Barbed wire around the port of Melilla to prevent migrants’ access, mostly minors, who seek to sneak into one of the ships to reach the Peninsula. Manon André

The term humanitarian diplomacy (HD) emerged in early 2000s. HD recognises the role of humanitarian actors when negotiating access, assistance and protection for civilians in situations of extreme insecurity and armed conflict. It is often considered distinct from “traditional” or “conventional” diplomacy because it involves activities carried out by humanitarian actors, as opposed to diplomacy carried out by state diplomats. Its singularity derives from the fact that it is humanitarian and thus by definition outside of politics (Smith, 2007). De Lauri asks whether HD is an oxymoron since it holds a tension between the ideal intention of working for universal principles and the need to take into account the interests of specific political actors (De Lauri, 2018).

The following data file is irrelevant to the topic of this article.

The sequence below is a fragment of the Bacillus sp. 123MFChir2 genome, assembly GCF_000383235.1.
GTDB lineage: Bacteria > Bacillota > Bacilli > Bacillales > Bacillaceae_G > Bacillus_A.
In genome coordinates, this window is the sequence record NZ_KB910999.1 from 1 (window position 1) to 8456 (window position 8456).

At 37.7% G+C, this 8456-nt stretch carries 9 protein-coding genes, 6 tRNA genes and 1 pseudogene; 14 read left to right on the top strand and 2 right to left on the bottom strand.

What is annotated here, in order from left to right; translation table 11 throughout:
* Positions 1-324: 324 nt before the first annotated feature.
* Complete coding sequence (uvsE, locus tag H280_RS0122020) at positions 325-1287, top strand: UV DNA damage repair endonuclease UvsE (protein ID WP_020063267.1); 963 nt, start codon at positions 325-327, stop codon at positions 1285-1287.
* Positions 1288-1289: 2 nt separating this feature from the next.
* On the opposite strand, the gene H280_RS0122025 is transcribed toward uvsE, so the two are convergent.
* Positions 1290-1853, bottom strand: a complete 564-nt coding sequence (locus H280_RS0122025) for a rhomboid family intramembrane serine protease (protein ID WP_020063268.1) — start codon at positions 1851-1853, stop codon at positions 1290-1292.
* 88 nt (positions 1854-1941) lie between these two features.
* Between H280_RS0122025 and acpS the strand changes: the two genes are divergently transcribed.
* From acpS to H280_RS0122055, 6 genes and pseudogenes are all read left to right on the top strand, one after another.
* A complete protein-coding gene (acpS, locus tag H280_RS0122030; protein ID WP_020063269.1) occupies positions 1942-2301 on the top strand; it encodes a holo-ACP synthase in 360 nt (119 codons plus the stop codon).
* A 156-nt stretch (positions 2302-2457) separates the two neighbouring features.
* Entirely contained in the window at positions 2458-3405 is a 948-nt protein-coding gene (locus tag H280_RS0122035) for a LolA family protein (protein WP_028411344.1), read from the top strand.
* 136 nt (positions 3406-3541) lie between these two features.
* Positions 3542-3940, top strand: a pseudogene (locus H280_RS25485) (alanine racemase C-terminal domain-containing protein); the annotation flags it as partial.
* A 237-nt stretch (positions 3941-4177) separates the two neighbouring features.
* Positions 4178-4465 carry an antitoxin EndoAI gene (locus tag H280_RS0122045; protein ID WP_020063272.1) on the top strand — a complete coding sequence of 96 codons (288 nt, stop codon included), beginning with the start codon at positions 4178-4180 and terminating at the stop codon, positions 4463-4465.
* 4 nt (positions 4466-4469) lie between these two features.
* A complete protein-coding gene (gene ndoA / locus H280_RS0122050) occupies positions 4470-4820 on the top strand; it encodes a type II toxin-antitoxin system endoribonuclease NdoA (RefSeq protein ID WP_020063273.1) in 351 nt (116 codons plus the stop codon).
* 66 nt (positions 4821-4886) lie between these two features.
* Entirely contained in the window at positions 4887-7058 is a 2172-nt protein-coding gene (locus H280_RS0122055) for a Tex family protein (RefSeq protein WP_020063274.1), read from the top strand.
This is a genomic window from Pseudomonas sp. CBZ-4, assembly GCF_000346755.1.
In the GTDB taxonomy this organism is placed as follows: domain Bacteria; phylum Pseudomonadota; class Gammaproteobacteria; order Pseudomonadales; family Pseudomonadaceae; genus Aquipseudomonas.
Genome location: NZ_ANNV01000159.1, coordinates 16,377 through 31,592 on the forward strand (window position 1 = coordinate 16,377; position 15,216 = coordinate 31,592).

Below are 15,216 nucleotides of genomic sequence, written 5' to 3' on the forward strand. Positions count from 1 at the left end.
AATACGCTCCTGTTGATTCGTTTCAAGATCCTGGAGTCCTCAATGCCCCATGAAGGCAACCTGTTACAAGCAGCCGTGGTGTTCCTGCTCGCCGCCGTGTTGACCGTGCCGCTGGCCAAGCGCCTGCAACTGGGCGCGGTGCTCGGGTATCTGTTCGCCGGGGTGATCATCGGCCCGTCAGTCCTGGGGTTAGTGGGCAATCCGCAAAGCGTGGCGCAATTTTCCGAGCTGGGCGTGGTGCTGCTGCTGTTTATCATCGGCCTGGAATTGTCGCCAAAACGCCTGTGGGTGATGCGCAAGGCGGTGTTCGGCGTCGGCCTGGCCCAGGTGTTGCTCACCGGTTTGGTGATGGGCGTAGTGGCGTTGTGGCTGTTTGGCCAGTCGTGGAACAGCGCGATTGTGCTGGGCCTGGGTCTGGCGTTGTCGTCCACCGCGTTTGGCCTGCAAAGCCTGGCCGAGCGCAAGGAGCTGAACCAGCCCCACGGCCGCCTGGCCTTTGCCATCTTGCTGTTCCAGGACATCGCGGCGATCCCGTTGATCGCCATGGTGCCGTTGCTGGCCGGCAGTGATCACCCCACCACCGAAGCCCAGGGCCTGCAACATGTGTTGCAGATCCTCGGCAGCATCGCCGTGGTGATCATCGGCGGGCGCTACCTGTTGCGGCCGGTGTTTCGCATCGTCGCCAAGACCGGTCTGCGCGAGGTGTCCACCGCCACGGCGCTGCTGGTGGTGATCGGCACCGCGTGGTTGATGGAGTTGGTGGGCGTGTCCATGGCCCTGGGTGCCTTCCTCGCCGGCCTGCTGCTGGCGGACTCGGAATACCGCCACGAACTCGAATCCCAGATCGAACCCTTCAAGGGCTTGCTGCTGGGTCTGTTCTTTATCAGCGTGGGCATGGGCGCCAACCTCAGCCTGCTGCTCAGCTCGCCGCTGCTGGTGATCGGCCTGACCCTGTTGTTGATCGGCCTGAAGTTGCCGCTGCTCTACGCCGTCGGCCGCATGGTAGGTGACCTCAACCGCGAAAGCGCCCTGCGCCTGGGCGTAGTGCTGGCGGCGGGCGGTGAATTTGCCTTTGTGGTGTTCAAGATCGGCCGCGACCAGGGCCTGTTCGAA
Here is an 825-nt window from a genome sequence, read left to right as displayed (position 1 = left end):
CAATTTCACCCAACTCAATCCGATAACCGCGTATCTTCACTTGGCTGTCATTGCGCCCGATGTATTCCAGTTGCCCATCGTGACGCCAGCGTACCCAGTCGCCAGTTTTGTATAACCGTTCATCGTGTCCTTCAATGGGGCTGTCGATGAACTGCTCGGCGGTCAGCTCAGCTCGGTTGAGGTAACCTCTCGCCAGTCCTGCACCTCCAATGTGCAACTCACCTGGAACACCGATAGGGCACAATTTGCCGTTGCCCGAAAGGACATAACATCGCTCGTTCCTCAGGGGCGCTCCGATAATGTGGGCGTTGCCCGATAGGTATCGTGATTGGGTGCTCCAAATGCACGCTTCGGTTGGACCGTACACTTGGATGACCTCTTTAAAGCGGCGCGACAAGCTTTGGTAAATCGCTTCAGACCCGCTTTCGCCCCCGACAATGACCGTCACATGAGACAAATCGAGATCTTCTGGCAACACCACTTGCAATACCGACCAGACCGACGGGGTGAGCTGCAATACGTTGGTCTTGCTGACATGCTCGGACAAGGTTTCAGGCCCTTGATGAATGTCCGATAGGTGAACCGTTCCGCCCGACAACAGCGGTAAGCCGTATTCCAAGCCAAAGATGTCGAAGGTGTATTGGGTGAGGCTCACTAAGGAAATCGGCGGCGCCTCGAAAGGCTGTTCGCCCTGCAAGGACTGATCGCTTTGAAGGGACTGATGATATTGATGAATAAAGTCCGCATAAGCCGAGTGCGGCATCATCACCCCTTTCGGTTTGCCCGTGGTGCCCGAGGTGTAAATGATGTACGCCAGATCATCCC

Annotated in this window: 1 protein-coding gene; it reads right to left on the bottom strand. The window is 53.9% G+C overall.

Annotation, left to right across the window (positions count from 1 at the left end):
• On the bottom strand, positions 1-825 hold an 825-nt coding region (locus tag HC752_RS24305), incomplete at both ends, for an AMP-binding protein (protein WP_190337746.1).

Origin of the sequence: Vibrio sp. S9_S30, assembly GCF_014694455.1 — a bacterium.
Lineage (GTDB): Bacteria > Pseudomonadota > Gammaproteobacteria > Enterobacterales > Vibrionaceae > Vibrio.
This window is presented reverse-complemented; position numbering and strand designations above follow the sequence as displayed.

In a broad sense, HD can be defined “as persuading decision makers and leaders to act, at all times and in all circumstances, in the interest of vulnerable people and with full respect for fundamental humanitarian principles” (De Lauri, 2018: 1). A main feature of HD is exactly to understand what the interests of vulnerable people are in practice. However, we cannot always take for granted that HD is achieved with full respect to the core humanitarian principles (humanity, impartiality, neutrality, independence). In fact, this is an aspect that constantly needs to be addressed.